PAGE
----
EPA is Trying to Gut their Own Regulations
EPA’s Office of Civil Rights (OCR) has proposed to make multiple changes to its current regulations and procedures. Almost all of these will weaken the agency’s ability to provide effective civil rights enforcement. Perhaps this wouldn’t be so bad if the OCR didn’t have a 40 decades long history of failure to enforce Title VI of the Civil Rights Act either through the complaint process or through it own authority to act proactively. 90% of complaints are rejected or dismissed–sometimes because EPA’s own inactions have rendered allegations moot.
OCR still has not finalized their guidance documents and in it’s entire history has never had a finding of discrimination. In fact, EPA never even made a preliminary finding of discrimination until the Obama administration and even then settled the case without involving the affected community and in a way that did not meet the community’s needs. Multiple complaints have languished at the OCR for decades. Interestingly, now that five complainants are suing EPA OCR to force them to meet their deadlines, OCR wants to eliminate those deadlines completely.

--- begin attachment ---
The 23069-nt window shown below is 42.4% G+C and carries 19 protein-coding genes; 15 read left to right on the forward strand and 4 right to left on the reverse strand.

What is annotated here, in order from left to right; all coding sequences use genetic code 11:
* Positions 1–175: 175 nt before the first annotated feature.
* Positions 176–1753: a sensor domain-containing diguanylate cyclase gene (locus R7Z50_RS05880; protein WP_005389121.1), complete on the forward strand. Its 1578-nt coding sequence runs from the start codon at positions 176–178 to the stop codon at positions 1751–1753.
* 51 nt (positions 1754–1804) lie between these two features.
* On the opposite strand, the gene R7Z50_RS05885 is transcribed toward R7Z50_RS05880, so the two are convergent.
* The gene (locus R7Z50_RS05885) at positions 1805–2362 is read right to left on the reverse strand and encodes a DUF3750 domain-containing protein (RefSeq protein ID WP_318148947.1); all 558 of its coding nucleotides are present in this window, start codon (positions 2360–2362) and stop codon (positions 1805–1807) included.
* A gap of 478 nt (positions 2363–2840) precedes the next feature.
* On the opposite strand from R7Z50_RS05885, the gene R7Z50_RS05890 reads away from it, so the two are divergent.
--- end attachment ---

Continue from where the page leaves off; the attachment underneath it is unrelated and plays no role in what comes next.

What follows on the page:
Some of the main problems with the proposed rule making are:
- Eliminating all deadlines
- Eliminating the requirement to investigate all complaint
- Continuing to follow the “Rebuttable Presumption” that confuses compliance with environmental standards with compliance with Civil Rights laws
- Encouraging Informal Resolution and Alternative Dispute Resolution to close complaints, when both processes exclude the complainants
- Relying almost exclusively on online postings to inform affected communities of actions that are important to them
- In addition, the very way that EPA created the Strategic Plan (rulemaking) and “promoted” public participation in reviewing the Plan showed either a total misunderstanding of the very communities they are supposed to be protecting, discrimination against those communities or both.
For more information on the 6 points, take a look at one of the Comments that was sent to EPA during the March comment period.